60 V. H. Dang et al. / VNU Journal of Science: Comp. Science & Com. Eng., Vol. 32, No. 1 (2016) 58–73
from , and assume that Steps : Q ! 2(Q) and is a set of actions. The intuition now becomes that the Markov decision process traverses the state space by making transitions determined by Steps: in a state s, the process performs an action a 2 selecting nondeterministically a probability distribution p in Steps(s), and then makes a probabilistic choice according to p as to which state to move to. So, a transition is of the form s ! s0, where (a; p) 2 (Q) is the label of the transition. We also assume a labeling function L : Q ! 2AP, where AP is a set of atomic propositions, that associates a state s with the set of atomic propositions that hold at state s. Then, a labeled Markov decision process is a tuple (Q;Steps;L).
Labeled paths (or execution sequences) are nonempty ﬁnite or inﬁnite sequence of consecutive transitions of the form
on all other clocks. For t 2 R0, we write + t fortheclockvaluationthatassigns(x)+t toeach clock x 2 C. A constraint over C is an expression of the form xi c or xi xj c, where i , j, i; j n and 2 f<;;>;g and c 2 N. A clock valuation satisﬁes a clock constraint xi c (xi xj c) i (xi) c ((xi) (xj) c). A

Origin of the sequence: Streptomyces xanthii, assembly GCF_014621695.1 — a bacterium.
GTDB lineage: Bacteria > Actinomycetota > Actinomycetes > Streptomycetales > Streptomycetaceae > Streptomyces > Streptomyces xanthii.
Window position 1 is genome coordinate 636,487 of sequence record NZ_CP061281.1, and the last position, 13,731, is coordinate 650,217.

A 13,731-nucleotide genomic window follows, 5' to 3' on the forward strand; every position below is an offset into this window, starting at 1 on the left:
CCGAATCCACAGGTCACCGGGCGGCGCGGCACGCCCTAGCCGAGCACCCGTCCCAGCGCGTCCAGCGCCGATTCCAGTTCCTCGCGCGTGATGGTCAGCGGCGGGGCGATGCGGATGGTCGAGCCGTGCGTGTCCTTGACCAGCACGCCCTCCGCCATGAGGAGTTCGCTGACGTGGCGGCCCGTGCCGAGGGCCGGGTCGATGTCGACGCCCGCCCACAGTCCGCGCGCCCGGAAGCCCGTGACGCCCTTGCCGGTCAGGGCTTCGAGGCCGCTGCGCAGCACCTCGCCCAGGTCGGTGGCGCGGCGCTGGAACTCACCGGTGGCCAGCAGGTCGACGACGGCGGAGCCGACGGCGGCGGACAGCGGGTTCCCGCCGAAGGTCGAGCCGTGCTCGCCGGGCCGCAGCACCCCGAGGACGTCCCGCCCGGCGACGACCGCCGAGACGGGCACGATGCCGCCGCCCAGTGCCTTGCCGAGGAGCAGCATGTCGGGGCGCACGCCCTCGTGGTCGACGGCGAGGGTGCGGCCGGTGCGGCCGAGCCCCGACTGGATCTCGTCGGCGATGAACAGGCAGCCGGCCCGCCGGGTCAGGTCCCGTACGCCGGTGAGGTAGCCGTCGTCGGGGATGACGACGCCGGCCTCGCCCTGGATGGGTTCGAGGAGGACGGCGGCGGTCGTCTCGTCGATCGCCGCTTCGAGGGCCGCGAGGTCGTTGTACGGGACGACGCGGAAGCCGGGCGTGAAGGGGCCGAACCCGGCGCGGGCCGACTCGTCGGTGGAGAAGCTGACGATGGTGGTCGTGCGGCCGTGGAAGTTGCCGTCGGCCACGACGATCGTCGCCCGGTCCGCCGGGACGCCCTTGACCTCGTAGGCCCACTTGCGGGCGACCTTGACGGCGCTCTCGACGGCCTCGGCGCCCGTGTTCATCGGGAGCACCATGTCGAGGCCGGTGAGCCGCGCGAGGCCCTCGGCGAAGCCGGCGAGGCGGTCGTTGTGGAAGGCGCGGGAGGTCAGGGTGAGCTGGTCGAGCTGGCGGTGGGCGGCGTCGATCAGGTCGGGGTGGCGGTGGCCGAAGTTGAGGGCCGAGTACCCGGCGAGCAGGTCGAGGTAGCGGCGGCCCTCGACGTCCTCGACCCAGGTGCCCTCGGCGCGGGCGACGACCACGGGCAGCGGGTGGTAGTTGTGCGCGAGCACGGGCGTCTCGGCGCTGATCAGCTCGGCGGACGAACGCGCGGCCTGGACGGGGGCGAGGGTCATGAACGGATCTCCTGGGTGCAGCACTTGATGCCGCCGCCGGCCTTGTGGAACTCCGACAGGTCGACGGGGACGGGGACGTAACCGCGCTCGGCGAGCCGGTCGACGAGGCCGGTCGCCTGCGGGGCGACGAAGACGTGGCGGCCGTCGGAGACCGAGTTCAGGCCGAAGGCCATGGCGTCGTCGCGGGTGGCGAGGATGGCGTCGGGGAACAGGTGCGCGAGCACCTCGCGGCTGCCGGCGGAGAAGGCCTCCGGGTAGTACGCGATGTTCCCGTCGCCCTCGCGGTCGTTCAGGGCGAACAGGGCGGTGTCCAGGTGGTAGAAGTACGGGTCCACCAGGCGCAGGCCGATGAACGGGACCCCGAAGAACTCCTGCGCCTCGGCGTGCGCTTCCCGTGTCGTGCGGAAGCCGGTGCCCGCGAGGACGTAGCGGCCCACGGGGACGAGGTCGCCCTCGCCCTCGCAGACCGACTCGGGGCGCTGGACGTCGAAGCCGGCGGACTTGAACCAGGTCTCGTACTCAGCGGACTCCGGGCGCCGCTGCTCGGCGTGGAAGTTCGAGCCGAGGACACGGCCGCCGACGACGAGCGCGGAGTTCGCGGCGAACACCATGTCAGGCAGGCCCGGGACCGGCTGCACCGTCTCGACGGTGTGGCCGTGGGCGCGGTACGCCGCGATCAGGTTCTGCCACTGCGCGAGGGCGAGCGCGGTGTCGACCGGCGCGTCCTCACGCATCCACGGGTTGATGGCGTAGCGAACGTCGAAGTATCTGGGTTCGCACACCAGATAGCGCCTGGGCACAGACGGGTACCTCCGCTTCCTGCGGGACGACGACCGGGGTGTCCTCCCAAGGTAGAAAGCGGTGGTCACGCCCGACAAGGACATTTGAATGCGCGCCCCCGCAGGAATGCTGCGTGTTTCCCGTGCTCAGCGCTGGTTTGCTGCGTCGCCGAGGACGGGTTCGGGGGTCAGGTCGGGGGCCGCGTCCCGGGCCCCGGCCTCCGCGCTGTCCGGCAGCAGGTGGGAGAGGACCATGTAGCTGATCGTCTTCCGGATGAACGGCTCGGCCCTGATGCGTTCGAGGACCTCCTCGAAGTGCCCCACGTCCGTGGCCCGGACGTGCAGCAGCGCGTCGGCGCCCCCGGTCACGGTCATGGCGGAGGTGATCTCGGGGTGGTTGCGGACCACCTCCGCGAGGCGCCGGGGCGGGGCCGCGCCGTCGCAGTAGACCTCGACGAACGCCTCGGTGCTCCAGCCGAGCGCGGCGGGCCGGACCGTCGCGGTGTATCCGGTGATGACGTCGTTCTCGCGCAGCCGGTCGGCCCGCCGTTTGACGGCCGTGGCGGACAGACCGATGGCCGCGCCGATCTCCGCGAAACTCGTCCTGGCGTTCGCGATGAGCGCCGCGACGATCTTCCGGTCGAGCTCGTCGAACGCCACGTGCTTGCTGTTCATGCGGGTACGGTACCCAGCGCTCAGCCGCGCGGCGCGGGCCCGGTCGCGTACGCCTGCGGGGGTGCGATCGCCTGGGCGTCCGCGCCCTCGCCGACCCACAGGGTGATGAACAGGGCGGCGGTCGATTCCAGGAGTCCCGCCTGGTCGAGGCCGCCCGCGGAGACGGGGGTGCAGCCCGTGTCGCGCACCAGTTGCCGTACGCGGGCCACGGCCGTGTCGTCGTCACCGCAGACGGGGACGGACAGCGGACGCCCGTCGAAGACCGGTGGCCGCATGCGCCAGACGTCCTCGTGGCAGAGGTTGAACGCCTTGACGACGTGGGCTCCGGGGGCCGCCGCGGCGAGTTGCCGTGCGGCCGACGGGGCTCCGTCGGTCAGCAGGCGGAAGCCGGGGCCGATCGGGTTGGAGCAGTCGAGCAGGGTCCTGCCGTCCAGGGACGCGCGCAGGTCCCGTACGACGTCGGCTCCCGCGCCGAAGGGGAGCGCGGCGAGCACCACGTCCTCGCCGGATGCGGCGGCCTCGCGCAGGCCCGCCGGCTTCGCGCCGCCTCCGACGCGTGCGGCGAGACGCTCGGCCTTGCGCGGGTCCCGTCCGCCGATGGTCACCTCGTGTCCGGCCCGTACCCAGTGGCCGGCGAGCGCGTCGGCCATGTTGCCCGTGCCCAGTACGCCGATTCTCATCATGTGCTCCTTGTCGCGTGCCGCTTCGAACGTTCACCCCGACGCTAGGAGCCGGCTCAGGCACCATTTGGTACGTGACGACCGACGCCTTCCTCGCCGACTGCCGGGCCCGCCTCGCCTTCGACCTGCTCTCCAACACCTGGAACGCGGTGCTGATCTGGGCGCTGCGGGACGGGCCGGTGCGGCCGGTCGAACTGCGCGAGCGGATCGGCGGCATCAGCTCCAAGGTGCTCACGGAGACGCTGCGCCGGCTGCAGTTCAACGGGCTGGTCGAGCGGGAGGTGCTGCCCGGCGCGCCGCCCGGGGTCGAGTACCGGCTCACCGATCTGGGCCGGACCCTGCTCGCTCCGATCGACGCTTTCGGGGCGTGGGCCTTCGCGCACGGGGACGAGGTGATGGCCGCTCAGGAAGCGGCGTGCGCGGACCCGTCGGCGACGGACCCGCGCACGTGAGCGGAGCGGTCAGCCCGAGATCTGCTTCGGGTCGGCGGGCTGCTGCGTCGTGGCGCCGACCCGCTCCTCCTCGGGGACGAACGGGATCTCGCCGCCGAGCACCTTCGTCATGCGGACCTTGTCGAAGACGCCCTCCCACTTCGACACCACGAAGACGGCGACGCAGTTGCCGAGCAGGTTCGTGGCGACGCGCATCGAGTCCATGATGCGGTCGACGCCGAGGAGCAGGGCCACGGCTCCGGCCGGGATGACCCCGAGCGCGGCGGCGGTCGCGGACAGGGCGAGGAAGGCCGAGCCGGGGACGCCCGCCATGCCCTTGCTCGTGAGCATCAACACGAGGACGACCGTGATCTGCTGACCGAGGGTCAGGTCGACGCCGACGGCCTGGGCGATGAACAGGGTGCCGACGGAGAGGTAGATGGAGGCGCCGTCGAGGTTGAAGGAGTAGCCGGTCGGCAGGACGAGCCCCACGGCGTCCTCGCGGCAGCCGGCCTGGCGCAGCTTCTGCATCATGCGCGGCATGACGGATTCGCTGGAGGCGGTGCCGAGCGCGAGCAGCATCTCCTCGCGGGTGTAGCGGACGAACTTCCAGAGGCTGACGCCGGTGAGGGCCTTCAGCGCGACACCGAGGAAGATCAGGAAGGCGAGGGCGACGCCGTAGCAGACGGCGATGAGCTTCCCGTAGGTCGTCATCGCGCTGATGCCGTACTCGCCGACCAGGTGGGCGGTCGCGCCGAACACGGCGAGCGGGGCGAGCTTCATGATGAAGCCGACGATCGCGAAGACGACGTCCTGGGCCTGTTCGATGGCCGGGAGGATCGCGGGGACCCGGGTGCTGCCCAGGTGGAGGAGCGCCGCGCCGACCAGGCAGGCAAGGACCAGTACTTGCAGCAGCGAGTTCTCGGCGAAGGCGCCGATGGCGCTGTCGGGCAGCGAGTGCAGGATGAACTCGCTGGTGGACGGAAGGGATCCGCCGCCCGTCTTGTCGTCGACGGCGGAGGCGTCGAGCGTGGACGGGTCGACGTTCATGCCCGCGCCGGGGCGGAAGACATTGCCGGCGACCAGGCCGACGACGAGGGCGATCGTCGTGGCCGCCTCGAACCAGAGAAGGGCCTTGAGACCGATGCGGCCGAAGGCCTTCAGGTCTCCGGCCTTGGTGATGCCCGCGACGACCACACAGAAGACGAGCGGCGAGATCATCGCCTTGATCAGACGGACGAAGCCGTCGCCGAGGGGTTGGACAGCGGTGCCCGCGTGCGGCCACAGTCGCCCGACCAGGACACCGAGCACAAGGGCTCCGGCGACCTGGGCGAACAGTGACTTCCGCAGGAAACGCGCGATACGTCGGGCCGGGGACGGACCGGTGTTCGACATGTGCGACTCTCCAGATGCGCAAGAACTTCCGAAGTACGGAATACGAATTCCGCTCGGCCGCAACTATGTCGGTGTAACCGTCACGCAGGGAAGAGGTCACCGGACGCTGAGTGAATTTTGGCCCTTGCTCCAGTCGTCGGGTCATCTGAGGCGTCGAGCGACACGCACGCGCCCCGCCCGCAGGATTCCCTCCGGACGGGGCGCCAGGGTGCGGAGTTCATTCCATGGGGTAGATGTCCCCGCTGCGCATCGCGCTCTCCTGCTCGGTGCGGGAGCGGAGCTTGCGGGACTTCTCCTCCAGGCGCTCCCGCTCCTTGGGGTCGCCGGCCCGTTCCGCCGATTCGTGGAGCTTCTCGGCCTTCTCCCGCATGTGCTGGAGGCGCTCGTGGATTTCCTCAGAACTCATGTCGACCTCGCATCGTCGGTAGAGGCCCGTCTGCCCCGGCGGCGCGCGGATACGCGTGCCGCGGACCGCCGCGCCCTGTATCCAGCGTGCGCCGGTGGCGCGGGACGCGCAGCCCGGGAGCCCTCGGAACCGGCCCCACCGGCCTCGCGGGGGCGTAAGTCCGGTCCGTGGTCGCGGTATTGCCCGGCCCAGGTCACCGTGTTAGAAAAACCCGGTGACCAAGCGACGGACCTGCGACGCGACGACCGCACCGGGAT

zoneofCisaconvexsubsetofthevaluationspace (R0)C described by a conjunction of constraints.
For a zone and a set of clocks X C the set f[X := 0] j 2 g is also a zone, and is denoted by [X := 0]. Let ZC denote the set of all zones of C.
Probabilistictimedautomataandprobabilistic timed structures. Timed automata were introduced in [16] as a model of real-time systems. They are extended with discrete probability distribution to model probabilistic real-timesystems. Inthesequel,let APbeagiven
! = s0 ! s1 ! s2 ! :::; set of atomic propositions.
where si arestatesandli arelabelsfortransitions. For a path !, let first(!) denote the ﬁrst state of !, and if ! is ﬁnite then let last(!) denote the last state of !. j!j is the length of ! and is deﬁned as the number of transition occurrences in ! which is 1 if ! is inﬁnite. For k j!j, let !(k) denote the kth state of !, and step(!;k) denote the label of the kth transition in !. For
two paths ! = s0 ! s1 ! s2 ! :::sn 0 0 0
and !0 = s0 ! s0 ! s0 ! ::: such that sn = s0, the concatenation of ! and !0 is deﬁned
0 0 as !!0 = s0 ! s1 ! s2 ! :::sn ! s0 !
0
s0 ! :::.